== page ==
The programme. In 1990, with support from UNICEF, Bangladesh's Department of Public Health and Engineering started a social movement for change programme to encourage better hygiene practices and the buying of basic latrines. The programme focused on “users as customers”, “commercial producers as suppliers” and “an affordable product” (3), and from 1993 to 1995 took the form of a massive demand-creation effort - to the tune of US$ 3.7 million.

This involved advocacy to organize information into argument, which was then communicated through various interpersonal and media channels in order to gain political and social leadership acceptance, and to prepare communities for the programme. More specifically, advocacy:

- mobilized senior government staff, members of parliament, the media, NGOs and the community;

- persuaded politicians and senior government decision-makers that sanitation is a top priority in the drive against diarrhoea (which accounts for 300 000 child deaths each year in Bangladesh); and

- promoted the idea of “pathogen overload”, showing how every sector in society is vulnerable to waterborne disease.(4)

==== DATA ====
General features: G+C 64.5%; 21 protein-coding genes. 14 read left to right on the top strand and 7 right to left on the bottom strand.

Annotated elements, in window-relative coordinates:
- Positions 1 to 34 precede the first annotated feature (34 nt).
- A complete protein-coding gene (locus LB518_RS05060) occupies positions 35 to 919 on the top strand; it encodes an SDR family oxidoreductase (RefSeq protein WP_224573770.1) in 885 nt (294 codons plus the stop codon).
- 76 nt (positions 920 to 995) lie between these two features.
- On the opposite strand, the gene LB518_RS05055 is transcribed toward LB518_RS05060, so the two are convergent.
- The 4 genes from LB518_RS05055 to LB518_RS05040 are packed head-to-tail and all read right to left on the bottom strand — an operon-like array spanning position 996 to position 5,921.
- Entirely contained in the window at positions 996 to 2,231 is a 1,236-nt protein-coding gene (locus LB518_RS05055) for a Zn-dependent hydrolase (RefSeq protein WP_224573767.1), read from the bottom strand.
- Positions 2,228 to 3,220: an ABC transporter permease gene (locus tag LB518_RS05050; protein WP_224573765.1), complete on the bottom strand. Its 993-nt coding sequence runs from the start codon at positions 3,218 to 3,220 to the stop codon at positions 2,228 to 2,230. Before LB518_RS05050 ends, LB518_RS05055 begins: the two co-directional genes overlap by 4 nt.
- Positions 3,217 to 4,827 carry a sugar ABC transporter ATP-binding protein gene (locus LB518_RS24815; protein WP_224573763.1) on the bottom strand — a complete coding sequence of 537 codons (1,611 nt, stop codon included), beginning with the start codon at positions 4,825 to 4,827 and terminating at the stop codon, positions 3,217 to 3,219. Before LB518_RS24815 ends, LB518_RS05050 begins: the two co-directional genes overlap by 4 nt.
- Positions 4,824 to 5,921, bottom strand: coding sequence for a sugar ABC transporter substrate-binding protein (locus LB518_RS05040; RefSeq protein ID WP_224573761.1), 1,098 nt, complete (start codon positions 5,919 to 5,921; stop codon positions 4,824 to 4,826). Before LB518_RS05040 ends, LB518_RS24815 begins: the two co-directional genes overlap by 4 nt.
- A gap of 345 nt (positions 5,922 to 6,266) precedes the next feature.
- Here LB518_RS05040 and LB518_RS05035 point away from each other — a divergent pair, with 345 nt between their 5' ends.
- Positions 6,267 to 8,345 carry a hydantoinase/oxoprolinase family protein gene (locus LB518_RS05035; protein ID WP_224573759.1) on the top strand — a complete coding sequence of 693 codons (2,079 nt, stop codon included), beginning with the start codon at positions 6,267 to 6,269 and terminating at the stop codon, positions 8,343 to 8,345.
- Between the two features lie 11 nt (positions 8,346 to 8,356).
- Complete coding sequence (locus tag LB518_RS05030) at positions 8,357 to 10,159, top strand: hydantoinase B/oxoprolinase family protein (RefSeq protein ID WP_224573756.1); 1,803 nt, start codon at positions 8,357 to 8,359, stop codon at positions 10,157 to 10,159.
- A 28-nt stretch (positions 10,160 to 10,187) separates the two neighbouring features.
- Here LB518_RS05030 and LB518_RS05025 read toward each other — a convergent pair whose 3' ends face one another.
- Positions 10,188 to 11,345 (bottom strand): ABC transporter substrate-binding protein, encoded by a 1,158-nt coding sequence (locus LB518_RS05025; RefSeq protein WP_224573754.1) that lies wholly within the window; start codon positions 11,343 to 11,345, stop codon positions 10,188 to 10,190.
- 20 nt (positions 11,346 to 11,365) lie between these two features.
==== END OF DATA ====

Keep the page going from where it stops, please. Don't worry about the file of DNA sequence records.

Social mobilization was next used to bring together intersectoral social “allies” to raise awareness of and demand for the programme, and to help ensure effective delivery of resources and services. These allies included:

- the leadership of a village-based organization, “Ansars”, with four million members, which trained its officers in sanitation;

- Islamic clergy who permitted a UNICEF communications officer to address 1.5 million people at a religious gathering and to distribute half a million leaflets on sanitation;

- the Prime Minister, who agreed to launch the programme logo at a national rally;

- organizers of a National Sanitation Week which was designed to promote the goal of a sanitary latrine for each household by the year 2000.

Wide-ranging programme communication efforts also contributed to this drive towards sanitation improvement. Such communication involves identifying, segmenting and targeting specific groups/audiences with particular strategies, messages or training programmes. In this case, the strategy included courtyard meetings which were used to explain the benefits of the programme to 25-30 families at a time. Concurrently, sanitation promotional materials, rather than simply repeating health messages, highlighted the privacy, convenience and prestige of latrines; in other words, they identified preferences and cultural values and ensured that the targeted messages reflected these.